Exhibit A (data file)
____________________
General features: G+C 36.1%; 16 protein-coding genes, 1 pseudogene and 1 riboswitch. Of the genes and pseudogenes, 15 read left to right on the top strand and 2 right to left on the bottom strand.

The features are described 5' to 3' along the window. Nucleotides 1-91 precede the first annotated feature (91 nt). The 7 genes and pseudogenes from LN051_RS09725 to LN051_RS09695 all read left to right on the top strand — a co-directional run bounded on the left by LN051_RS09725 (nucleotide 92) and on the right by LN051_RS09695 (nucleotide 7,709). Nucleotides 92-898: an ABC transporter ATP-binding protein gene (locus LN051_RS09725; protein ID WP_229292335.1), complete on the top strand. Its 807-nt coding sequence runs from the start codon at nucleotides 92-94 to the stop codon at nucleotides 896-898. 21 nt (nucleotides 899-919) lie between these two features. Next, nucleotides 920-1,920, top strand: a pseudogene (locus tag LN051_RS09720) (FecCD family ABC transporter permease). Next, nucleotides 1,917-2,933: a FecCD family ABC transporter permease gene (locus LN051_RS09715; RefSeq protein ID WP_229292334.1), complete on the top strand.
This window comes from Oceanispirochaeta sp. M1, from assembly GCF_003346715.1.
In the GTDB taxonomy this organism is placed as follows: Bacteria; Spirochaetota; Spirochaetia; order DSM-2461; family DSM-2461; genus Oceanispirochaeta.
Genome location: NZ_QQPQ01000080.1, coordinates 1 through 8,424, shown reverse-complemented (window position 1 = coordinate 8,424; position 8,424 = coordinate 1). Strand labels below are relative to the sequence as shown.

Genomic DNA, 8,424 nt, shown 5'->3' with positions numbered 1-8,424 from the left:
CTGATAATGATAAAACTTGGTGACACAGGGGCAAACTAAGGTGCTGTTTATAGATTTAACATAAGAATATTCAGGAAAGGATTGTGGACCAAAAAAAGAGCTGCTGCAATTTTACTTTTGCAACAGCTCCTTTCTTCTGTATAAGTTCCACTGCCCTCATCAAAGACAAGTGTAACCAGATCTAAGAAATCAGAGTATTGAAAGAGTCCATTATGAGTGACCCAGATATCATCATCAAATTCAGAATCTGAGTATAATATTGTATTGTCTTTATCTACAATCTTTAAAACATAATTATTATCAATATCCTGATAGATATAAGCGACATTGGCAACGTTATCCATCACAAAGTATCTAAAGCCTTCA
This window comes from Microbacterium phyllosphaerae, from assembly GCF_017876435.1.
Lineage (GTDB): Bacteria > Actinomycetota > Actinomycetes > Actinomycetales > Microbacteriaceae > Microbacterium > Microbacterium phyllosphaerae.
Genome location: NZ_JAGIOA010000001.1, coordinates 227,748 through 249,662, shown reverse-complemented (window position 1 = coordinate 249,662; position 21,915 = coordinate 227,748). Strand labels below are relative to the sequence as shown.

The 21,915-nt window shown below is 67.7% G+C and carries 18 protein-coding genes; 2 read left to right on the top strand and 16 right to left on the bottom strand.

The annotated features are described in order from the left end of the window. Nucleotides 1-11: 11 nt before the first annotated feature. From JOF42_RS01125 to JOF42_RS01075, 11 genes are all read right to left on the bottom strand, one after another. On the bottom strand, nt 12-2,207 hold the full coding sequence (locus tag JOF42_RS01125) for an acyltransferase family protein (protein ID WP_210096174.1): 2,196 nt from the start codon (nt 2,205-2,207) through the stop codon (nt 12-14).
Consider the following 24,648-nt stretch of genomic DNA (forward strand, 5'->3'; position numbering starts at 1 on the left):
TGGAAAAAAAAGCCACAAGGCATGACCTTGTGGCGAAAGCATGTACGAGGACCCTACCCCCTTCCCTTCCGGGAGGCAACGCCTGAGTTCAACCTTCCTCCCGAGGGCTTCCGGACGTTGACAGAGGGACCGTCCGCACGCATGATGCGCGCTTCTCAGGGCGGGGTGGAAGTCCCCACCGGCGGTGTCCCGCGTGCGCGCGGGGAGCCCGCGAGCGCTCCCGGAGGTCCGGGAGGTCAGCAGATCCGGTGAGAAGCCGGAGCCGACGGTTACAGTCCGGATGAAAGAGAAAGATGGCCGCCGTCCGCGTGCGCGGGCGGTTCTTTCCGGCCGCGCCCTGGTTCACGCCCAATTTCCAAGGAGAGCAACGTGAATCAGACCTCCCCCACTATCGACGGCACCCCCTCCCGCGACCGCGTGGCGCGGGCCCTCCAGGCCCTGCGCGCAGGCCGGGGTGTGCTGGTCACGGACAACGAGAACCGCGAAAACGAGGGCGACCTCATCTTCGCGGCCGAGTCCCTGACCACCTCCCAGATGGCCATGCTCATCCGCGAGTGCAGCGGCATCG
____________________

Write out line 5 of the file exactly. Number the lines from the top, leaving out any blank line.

Genome location: NZ_QQPQ01000080.1, coordinates 1 through 8,424, shown reverse-complemented (window position 1 = coordinate 8,424; position 8,424 = coordinate 1). Strand labels below are relative to the sequence as shown.